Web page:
Degradation Markers in Nutritional Products a Review

Research Article

Austin J Anal Pharm Chem. 2014;1(1): 1005.

Degradation Markers in Nutritional Products a Review

Sochr J, Cinkova K and Svorc L*

Department of Chemical and Food Technology, Slovak University of Technology, Slovak Republic

*Corresponding author: :Svorc L, Institute of Analytical Chemistry, Chemical and Food Technology, Slovak University of Technology in Bratislava, Radlinského 9, 812 37 Bratislava, Slovak republic.

Received: June 29, 2014; Accepted: July 08, 2014; Published: July 08, 2014


The main objective of the present review is to develop a brief overview of the current state of the knowledge on the analytical determination of oxidation and/or degradation parameters in nutritional products. Basically, since it is one of the major causes of food quality deterioration, and it has been a challenge for manufacturers and food scientists alike, lipid oxidation has traditionally been the most studied process throughout the history. There are many analytical methods to perform the detection of changes in food quality, focusing on the determination of the formation of oxidation products or on the changes in the standard profile of specific compounds. In addition, sensory analyses to identify oxidative changes in foods are also common. However, it is not the only parameters to measure the oxidation of food. Proteins and carbohydrates are also susceptible to oxidation; and therefore, many undesirable and/or harmful metabolites can also be found in food after this type of degradation that food industry must necessary control. The proposed summarized review will focus on both oxidation processes in order to better understand the evolution throughout the history of food control.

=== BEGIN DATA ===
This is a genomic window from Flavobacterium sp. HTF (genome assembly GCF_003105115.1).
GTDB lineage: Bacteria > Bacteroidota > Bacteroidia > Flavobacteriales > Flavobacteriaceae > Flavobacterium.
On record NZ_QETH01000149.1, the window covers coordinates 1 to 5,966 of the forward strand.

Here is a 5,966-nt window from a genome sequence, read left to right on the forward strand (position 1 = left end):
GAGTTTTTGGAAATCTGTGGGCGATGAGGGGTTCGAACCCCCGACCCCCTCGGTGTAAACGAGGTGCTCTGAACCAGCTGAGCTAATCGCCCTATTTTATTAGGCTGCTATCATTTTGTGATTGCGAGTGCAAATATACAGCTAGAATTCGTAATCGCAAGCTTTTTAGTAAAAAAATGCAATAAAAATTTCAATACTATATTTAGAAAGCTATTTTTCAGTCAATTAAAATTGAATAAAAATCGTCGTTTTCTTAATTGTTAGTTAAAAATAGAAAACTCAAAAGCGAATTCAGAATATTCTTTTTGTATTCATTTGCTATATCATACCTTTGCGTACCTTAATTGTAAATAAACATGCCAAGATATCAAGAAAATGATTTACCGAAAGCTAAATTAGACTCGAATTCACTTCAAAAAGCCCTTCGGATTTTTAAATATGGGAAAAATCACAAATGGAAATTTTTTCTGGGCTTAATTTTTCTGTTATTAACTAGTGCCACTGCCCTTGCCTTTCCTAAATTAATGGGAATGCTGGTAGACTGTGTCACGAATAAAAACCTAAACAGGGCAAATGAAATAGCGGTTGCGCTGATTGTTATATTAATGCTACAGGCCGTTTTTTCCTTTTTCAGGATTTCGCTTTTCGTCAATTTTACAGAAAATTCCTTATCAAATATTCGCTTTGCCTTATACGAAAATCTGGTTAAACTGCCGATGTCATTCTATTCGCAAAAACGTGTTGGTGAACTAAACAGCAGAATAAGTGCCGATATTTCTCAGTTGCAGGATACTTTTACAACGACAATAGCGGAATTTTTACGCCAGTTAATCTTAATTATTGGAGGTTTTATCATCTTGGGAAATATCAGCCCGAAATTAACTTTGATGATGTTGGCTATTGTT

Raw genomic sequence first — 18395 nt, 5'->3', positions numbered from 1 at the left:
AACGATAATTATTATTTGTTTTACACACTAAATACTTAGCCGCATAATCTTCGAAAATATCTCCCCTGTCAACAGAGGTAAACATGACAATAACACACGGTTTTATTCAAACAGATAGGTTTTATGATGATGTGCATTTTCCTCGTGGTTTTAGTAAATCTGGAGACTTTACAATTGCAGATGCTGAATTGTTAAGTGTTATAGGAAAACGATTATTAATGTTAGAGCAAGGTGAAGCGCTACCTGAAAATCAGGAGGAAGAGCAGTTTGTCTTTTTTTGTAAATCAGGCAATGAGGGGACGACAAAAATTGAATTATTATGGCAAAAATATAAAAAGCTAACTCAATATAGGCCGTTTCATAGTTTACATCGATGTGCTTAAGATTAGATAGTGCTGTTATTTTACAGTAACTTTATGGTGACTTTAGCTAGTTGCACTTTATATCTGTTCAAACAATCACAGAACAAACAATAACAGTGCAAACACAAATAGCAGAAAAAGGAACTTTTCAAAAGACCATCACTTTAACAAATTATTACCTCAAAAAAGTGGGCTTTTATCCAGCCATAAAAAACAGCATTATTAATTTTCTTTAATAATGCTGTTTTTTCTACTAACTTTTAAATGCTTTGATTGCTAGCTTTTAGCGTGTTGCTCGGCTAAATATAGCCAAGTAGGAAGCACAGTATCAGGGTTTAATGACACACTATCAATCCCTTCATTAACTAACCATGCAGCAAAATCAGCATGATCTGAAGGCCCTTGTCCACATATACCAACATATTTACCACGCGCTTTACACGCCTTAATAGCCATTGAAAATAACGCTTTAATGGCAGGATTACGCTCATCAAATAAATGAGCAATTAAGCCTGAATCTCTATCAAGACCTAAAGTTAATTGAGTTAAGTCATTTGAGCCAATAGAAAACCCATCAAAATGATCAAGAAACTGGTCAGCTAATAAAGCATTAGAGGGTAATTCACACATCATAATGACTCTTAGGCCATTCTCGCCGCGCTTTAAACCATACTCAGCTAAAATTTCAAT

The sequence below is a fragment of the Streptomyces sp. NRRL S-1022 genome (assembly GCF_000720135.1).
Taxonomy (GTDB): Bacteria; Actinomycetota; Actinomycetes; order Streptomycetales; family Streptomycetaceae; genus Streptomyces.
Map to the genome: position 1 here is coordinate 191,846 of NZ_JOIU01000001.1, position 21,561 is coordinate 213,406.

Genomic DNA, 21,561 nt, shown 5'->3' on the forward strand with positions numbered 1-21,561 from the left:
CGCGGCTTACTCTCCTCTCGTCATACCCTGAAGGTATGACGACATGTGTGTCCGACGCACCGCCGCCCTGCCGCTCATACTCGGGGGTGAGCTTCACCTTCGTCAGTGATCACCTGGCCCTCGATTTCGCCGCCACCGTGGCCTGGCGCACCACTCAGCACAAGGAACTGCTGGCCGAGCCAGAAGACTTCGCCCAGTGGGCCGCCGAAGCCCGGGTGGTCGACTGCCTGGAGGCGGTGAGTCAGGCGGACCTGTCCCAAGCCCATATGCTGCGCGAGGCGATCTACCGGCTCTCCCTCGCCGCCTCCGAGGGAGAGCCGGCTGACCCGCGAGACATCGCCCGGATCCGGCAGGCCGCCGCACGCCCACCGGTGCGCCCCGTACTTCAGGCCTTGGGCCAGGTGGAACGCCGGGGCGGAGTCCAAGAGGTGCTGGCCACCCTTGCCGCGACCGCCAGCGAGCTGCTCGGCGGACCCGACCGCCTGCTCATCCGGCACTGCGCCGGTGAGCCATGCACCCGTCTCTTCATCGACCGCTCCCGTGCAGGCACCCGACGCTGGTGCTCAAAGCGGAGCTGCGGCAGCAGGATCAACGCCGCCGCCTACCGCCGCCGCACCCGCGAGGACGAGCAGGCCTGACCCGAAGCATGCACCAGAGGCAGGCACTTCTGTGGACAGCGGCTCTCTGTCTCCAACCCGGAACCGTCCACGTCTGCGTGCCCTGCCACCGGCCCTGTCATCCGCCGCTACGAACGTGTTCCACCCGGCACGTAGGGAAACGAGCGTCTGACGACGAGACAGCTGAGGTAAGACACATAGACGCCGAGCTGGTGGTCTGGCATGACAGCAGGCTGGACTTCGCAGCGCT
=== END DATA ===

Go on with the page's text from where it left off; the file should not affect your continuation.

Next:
Keywords: Nutritional product; Oxidation; Degradation; Analysis


In general, the oxidation of food stuffs is a process that must be avoided. However, the process occurs naturally when food is exposed to air and it is potentiated by heat, light, chemical catalysts or enzymatic processes. The oxidation causes the loss of nutritional value of food and changes the chemical composition. For example, oxidation of fats and oils leads to rancidity and in fruits it can result in the formation of compounds which discolor damaging the product.

The food alterations could deteriorate the quality of the product and also generate undesirable compounds with direct consequences on human health. There are many reports published in the scientific literature about the possible toxicity of certain metabolites generated from lipid oxidation such as cholesterol oxidation products; COPs, commonly known as oxy sterols; OS [1,2]; and phytosterol oxidation products; POPs; which have unhealthy effects at higher concentrations. Cytotoxicity, atherogenesis, mutagenesis, carcinogenesis changes in cellular membrane and inhibition of 3-hydroxy-3-methylglutaryl coenzyme A reductase, HMG-CoA reductase, activity have been widely described [3-6].